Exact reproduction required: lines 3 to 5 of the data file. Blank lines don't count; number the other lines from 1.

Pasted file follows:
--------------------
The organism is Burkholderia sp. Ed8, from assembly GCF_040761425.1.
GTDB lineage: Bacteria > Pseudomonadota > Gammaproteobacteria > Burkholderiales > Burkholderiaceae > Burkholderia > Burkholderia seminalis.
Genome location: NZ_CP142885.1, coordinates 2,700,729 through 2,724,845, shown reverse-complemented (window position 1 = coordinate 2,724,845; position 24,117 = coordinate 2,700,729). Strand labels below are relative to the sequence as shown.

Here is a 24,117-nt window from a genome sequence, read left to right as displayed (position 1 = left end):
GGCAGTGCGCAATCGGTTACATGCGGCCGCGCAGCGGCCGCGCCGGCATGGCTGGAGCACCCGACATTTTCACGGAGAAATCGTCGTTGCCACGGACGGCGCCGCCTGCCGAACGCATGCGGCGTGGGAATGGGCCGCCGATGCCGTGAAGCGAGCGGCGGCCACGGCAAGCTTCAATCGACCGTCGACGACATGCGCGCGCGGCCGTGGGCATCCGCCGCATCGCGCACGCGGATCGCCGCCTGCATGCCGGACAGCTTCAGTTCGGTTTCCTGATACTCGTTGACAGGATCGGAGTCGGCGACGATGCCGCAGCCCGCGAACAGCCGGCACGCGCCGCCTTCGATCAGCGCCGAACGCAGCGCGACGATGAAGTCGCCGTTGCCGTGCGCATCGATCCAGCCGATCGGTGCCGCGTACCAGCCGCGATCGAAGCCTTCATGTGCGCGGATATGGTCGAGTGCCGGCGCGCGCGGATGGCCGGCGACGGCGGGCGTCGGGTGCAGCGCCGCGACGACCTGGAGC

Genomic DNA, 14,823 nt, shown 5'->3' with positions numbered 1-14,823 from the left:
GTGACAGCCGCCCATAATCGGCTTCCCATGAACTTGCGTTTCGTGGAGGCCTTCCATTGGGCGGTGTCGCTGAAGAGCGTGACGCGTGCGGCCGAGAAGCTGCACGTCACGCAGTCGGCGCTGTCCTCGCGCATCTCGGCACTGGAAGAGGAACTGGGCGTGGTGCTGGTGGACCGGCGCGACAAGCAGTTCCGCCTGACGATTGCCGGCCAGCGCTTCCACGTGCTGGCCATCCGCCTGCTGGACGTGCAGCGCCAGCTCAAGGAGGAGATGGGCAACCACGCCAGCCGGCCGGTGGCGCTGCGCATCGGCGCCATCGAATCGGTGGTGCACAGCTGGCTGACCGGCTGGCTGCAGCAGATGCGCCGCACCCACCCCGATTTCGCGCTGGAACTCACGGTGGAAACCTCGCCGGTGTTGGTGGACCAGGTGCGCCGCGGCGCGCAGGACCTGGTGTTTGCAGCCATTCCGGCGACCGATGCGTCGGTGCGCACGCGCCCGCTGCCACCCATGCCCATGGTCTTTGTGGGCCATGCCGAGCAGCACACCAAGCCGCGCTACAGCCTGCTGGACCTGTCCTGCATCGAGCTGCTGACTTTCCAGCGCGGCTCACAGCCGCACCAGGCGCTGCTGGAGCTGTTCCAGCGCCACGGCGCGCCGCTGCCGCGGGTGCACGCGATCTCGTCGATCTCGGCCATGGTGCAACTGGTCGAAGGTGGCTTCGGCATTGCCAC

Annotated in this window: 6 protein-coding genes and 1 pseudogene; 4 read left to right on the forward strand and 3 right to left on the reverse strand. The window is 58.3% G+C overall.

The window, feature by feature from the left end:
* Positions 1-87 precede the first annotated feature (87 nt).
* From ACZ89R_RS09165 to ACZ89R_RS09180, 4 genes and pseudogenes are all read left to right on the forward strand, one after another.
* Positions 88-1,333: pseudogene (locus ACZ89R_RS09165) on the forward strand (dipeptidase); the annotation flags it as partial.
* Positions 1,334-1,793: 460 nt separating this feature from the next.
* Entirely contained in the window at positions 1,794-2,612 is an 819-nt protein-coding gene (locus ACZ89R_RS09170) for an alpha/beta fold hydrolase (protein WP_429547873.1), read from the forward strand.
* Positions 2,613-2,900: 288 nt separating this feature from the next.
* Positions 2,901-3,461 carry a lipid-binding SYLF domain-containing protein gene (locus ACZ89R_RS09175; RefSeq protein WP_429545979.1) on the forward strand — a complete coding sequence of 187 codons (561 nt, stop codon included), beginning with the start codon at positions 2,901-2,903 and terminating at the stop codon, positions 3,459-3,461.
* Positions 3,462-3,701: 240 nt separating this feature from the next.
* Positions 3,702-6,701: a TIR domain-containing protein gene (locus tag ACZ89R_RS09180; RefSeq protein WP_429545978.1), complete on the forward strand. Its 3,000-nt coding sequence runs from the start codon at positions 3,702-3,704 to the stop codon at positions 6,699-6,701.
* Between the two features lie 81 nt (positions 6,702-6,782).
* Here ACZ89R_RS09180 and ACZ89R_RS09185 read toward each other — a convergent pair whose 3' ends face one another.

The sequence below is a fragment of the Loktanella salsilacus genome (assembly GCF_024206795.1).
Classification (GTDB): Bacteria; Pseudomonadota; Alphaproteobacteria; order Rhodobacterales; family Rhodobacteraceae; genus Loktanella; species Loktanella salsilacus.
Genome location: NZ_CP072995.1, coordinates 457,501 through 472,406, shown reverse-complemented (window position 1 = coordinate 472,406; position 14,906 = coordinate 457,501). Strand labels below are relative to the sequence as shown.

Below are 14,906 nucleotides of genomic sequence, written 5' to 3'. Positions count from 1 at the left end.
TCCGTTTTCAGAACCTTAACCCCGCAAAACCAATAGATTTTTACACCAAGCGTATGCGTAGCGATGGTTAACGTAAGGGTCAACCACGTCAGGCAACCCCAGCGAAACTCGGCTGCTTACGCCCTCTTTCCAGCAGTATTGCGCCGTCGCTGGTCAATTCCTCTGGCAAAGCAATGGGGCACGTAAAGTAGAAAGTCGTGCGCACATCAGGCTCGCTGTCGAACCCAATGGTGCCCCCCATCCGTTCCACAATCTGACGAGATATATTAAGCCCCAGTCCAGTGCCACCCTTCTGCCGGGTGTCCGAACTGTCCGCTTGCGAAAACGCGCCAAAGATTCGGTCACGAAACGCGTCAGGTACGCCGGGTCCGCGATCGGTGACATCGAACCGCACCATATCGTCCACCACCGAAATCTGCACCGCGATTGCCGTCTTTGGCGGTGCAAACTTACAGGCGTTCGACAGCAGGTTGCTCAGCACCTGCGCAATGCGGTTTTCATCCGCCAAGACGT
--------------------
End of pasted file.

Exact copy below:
Genome location: NZ_CP142885.1, coordinates 2,700,729 through 2,724,845, shown reverse-complemented (window position 1 = coordinate 2,724,845; position 24,117 = coordinate 2,700,729). Strand labels below are relative to the sequence as shown.

Here is a 24,117-nt window from a genome sequence, read left to right as displayed (position 1 = left end):
GGCAGTGCGCAATCGGTTACATGCGGCCGCGCAGCGGCCGCGCCGGCATGGCTGGAGCACCCGACATTTTCACGGAGAAATCGTCGTTGCCACGGACGGCGCCGCCTGCCGAACGCATGCGGCGTGGGAATGGGCCGCCGATGCCGTGAAGCGAGCGGCGGCCACGGCAAGCTTCAATCGACCGTCGACGACATGCGCGCGCGGCCGTGGGCATCCGCCGCATCGCGCACGCGGATCGCCGCCTGCATGCCGGACAGCTTCAGTTCGGTTTCCTGATACTCGTTGACAGGATCGGAGTCGGCGACGATGCCGCAGCCCGCGAACAGCCGGCACGCGCCGCCTTCGATCAGCGCCGAACGCAGCGCGACGATGAAGTCGCCGTTGCCGTGCGCATCGATCCAGCCGATCGGTGCCGCGTACCAGCCGCGATCGAAGCCTTCATGTGCGCGGATATGGTCGAGTGCCGGCGCGCGCGGATGGCCGGCGACGGCGGGCGTCGGGTGCAGCGCCGCGACGACCTGGAGC